The politics of food in our schools and classrooms

Posted by on September 15, 2006

Feeding the Children
The politics of food in our schools and classrooms

MILWAUKEE, WI – ?You are what you eat,? goes the saying. Well, for years schools have been feeding children some dubious ideas about food. School cafeterias and classrooms are where many of children’s ideas about food are solidified. And in a culture dominated by corporate fast-food chains and large-scale corporate agriculture, many of the messages students get are profoundly unhealthy.

This special edition of Rethinking Schools takes a look at cafeteria food, vending machines, advertising, agribusiness, and student health issues. It also brings to light some excellent teaching about food and highlights farm-to-school connections that are revolutionizing school food.

Rethinking Schools is a national education publication published by current and former classroom teachers.

The following articles appear in Rethinking Schools’ summer 2006 edition:

o Feeding the Children, by the editors of Rethinking Schools. As obesity, diabetes, eating disorders, and other health-related problems spiral out of control in the United States, it’s worth taking a look at not only what goes into our students’ mouths, but also what goes into their minds regarding food.

o Don’t Bite the Hand That Feeds, by Barbara Miner. Although it needs improvement, the federal school lunch program fills a need.

o Fossil Food: Consuming Our Future, by Tom Starrs. Americans use more than three times as much energy to obtain our food as to fuel our homes, writes Starrs. ?The implications of agricultural energy use for the environment are disturbing.?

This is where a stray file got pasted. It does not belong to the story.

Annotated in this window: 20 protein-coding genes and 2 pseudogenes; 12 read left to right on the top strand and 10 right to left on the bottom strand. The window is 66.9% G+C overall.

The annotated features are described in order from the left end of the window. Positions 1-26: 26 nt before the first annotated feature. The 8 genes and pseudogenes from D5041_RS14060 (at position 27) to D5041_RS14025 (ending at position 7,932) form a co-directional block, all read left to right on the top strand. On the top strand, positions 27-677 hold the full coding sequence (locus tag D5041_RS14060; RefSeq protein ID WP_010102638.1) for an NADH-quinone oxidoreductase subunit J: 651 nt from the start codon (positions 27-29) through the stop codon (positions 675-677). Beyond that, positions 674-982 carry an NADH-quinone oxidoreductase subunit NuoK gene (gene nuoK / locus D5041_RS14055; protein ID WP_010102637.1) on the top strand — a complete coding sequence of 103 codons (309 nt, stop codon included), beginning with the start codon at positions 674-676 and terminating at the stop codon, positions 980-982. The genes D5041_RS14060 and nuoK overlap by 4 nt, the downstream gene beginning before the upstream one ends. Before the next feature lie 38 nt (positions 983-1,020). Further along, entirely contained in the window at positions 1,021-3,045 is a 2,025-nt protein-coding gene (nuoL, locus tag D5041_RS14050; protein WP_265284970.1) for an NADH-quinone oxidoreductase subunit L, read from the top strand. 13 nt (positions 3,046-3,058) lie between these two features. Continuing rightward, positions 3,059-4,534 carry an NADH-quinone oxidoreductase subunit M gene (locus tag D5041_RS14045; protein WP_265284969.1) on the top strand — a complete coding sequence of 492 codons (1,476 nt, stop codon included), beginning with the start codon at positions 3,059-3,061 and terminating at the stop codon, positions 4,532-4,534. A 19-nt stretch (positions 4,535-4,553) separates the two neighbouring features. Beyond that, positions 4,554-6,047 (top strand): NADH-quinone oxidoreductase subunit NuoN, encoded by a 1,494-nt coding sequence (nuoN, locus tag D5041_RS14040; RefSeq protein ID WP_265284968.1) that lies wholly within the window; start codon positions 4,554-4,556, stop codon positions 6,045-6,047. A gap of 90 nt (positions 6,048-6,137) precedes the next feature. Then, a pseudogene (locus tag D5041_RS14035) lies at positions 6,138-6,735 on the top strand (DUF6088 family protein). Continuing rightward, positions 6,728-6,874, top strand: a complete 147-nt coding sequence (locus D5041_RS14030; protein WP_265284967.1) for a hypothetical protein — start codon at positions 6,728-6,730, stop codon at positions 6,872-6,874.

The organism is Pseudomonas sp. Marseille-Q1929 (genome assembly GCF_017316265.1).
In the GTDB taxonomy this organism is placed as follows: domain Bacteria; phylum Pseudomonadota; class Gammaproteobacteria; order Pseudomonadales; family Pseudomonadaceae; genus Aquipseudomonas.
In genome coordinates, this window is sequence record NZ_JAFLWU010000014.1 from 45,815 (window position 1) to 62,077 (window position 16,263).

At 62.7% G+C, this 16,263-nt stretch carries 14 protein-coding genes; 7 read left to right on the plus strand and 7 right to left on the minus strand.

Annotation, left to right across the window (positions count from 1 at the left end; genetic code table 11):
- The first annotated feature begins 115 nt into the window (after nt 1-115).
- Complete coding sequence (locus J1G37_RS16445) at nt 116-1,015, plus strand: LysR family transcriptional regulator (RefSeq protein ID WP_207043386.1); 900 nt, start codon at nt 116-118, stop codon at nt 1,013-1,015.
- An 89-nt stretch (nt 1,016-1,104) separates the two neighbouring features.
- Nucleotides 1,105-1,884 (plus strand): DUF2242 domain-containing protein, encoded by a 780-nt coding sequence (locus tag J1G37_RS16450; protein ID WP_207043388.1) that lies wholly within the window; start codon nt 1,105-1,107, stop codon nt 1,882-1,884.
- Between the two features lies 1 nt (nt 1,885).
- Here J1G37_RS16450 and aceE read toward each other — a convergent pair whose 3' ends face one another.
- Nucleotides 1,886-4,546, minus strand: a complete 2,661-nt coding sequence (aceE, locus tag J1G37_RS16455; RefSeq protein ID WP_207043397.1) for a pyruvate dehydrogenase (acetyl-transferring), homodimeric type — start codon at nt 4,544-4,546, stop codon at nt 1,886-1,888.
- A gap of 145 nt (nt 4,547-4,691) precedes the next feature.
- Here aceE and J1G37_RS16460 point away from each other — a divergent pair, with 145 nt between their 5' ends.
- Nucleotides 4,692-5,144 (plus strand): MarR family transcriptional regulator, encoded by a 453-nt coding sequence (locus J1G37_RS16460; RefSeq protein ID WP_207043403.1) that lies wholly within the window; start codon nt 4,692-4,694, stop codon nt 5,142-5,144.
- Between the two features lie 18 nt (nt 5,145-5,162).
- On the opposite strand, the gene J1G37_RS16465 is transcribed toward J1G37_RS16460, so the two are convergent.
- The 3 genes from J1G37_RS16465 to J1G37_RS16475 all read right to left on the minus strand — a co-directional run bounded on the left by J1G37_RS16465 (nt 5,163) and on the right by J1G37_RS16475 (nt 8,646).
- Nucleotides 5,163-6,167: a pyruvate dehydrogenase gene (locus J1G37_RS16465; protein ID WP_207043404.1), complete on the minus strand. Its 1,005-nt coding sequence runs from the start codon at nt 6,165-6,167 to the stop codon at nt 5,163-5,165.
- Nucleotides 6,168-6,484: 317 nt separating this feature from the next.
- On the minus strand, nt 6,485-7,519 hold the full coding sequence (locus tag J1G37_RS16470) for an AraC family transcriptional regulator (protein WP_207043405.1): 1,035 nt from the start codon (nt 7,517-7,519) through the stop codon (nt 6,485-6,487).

o There’s No Business Like Food Business, by Michi Thacker. Students explore the secretive journey from farm to table.

o Home Cooking, by Linda Christensen. The author invites students to close their eyes and remember the smell, sound, and taste of the food of their homes. Writing about food can make them feel ?at home.?

o Sowing Seeds of Solidarity, by Leah Penniman. Schools in Massachusetts partner with a nonprofit to teach children and communities the benefits of fresh, local food.

o ?Yuck! Worms Are Disgusting,? by Rachel Cloues. Fourth graders find their classroom worm bin offers ecological and social lessons.

o Hunger on Trial, by Bill Bigelow. A role play on the Irish Potato Famine offers meaning for today.

o Lessons from Ana. When a new student arrives from an orphanage in China, a teacher rethinks classroom activities where children play with food.

o Who Really Benefits from School Soda Contracts? By Nicola Pinson. When cash-strapped schools make deals with beverage companies, schools and students lose out.

o Healthy Bodies, Healthy Minds, by Catherine Steiner-Adair and Lisa Sjostrom. A program helps young people develop healthy relationships to food and their bodies.

o Got a Little More Than Milk, by Tim Swinehart. Students get a glimpse into the corporate-controlled food system by looking at the politics of food.

o Videos with a Conscience, by Ryan Zinn. Some valuable resources to help teachers and students examine the politics of food.

Also in this issue of Rethinking Schools:

o Immigration Action. A collection of essays, poetry, and photos documenting the groundswell of demand for immigrant rights in the United States.

o A Dark Cloud on the U.S. Horizon, by Melissa Schieble. A teacher’s experience in England is a cautionary tale.

o Promises, Promises, by Scott Key. What students need to know to make good decisions about military service

Rethinking Schools is a nonprofit, independent, quarterly journal that advocates education reform in elementary and secondary public schools.

Download a PDF of the full issue for $5 by visiting our website at Annual subscriptions to the magazine are $17.95. To order, call 1-800-669-4192.

Free review copies are available to the media. Call 414-964-9646 or send email requests to:

View articles from the current issue, back issues, and other publications on our website:

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